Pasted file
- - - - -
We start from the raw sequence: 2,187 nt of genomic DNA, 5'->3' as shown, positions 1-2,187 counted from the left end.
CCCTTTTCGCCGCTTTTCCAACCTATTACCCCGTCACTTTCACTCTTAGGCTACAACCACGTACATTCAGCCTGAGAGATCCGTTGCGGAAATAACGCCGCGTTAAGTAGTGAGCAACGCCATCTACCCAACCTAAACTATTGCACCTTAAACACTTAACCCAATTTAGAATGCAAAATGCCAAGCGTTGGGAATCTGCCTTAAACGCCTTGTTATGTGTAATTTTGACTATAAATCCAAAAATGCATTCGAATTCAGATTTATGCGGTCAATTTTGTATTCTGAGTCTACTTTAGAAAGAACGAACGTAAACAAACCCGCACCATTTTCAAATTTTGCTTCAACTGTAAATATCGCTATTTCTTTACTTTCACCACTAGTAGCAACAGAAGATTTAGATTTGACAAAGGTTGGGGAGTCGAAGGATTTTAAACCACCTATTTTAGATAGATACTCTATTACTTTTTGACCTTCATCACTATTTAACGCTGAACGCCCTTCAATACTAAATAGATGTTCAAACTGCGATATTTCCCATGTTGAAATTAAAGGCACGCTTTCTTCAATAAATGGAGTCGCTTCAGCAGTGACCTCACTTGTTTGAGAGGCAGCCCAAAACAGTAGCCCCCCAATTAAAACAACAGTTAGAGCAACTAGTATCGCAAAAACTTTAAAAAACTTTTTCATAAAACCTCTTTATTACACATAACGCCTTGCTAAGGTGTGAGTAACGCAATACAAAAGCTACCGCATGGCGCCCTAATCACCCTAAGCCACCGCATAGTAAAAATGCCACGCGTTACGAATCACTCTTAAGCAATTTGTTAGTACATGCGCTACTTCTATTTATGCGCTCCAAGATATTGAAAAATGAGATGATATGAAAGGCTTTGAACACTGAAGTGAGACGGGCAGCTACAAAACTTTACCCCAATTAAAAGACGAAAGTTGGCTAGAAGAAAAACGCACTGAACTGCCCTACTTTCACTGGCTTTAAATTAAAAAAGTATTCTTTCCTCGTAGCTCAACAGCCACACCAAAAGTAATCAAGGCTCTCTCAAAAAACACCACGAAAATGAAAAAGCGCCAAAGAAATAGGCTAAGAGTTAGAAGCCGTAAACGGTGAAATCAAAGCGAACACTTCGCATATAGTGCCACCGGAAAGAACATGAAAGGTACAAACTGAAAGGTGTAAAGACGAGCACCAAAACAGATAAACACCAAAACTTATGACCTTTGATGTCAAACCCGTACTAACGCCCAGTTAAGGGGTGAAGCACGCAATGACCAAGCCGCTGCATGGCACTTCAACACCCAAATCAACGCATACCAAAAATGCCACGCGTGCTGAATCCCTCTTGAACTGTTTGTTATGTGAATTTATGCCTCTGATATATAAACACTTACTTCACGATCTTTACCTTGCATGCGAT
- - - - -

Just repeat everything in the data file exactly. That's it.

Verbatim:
We start from the raw sequence: 2,187 nt of genomic DNA, 5'->3' as shown, positions 1-2,187 counted from the left end.
CCCTTTTCGCCGCTTTTCCAACCTATTACCCCGTCACTTTCACTCTTAGGCTACAACCACGTACATTCAGCCTGAGAGATCCGTTGCGGAAATAACGCCGCGTTAAGTAGTGAGCAACGCCATCTACCCAACCTAAACTATTGCACCTTAAACACTTAACCCAATTTAGAATGCAAAATGCCAAGCGTTGGGAATCTGCCTTAAACGCCTTGTTATGTGTAATTTTGACTATAAATCCAAAAATGCATTCGAATTCAGATTTATGCGGTCAATTTTGTATTCTGAGTCTACTTTAGAAAGAACGAACGTAAACAAACCCGCACCATTTTCAAATTTTGCTTCAACTGTAAATATCGCTATTTCTTTACTTTCACCACTAGTAGCAACAGAAGATTTAGATTTGACAAAGGTTGGGGAGTCGAAGGATTTTAAACCACCTATTTTAGATAGATACTCTATTACTTTTTGACCTTCATCACTATTTAACGCTGAACGCCCTTCAATACTAAATAGATGTTCAAACTGCGATATTTCCCATGTTGAAATTAAAGGCACGCTTTCTTCAATAAATGGAGTCGCTTCAGCAGTGACCTCACTTGTTTGAGAGGCAGCCCAAAACAGTAGCCCCCCAATTAAAACAACAGTTAGAGCAACTAGTATCGCAAAAACTTTAAAAAACTTTTTCATAAAACCTCTTTATTACACATAACGCCTTGCTAAGGTGTGAGTAACGCAATACAAAAGCTACCGCATGGCGCCCTAATCACCCTAAGCCACCGCATAGTAAAAATGCCACGCGTTACGAATCACTCTTAAGCAATTTGTTAGTACATGCGCTACTTCTATTTATGCGCTCCAAGATATTGAAAAATGAGATGATATGAAAGGCTTTGAACACTGAAGTGAGACGGGCAGCTACAAAACTTTACCCCAATTAAAAGACGAAAGTTGGCTAGAAGAAAAACGCACTGAACTGCCCTACTTTCACTGGCTTTAAATTAAAAAAGTATTCTTTCCTCGTAGCTCAACAGCCACACCAAAAGTAATCAAGGCTCTCTCAAAAAACACCACGAAAATGAAAAAGCGCCAAAGAAATAGGCTAAGAGTTAGAAGCCGTAAACGGTGAAATCAAAGCGAACACTTCGCATATAGTGCCACCGGAAAGAACATGAAAGGTACAAACTGAAAGGTGTAAAGACGAGCACCAAAACAGATAAACACCAAAACTTATGACCTTTGATGTCAAACCCGTACTAACGCCCAGTTAAGGGGTGAAGCACGCAATGACCAAGCCGCTGCATGGCACTTCAACACCCAAATCAACGCATACCAAAAATGCCACGCGTGCTGAATCCCTCTTGAACTGTTTGTTATGTGAATTTATGCCTCTGATATATAAACACTTACTTCACGATCTTTACCTTGCATGCGAT